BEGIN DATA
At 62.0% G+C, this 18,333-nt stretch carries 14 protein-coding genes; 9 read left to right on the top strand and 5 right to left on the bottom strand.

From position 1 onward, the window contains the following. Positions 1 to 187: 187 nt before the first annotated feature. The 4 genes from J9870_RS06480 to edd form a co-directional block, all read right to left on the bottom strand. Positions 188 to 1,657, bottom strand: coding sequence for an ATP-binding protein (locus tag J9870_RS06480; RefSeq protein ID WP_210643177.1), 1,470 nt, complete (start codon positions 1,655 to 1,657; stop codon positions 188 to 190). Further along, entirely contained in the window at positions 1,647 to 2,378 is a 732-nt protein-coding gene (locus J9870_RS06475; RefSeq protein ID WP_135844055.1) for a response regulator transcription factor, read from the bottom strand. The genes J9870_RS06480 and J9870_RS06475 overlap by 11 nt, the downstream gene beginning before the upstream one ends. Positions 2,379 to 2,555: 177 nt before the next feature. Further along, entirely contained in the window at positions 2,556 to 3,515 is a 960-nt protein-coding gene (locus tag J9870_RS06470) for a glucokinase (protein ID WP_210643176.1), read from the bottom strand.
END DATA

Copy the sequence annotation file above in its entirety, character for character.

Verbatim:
At 62.0% G+C, this 18,333-nt stretch carries 14 protein-coding genes; 9 read left to right on the top strand and 5 right to left on the bottom strand.

From position 1 onward, the window contains the following. Positions 1 to 187: 187 nt before the first annotated feature. The 4 genes from J9870_RS06480 to edd form a co-directional block, all read right to left on the bottom strand. Positions 188 to 1,657, bottom strand: coding sequence for an ATP-binding protein (locus tag J9870_RS06480; RefSeq protein ID WP_210643177.1), 1,470 nt, complete (start codon positions 1,655 to 1,657; stop codon positions 188 to 190). Further along, entirely contained in the window at positions 1,647 to 2,378 is a 732-nt protein-coding gene (locus J9870_RS06475; RefSeq protein ID WP_135844055.1) for a response regulator transcription factor, read from the bottom strand. The genes J9870_RS06480 and J9870_RS06475 overlap by 11 nt, the downstream gene beginning before the upstream one ends. Positions 2,379 to 2,555: 177 nt before the next feature. Further along, entirely contained in the window at positions 2,556 to 3,515 is a 960-nt protein-coding gene (locus tag J9870_RS06470) for a glucokinase (protein ID WP_210643176.1), read from the bottom strand.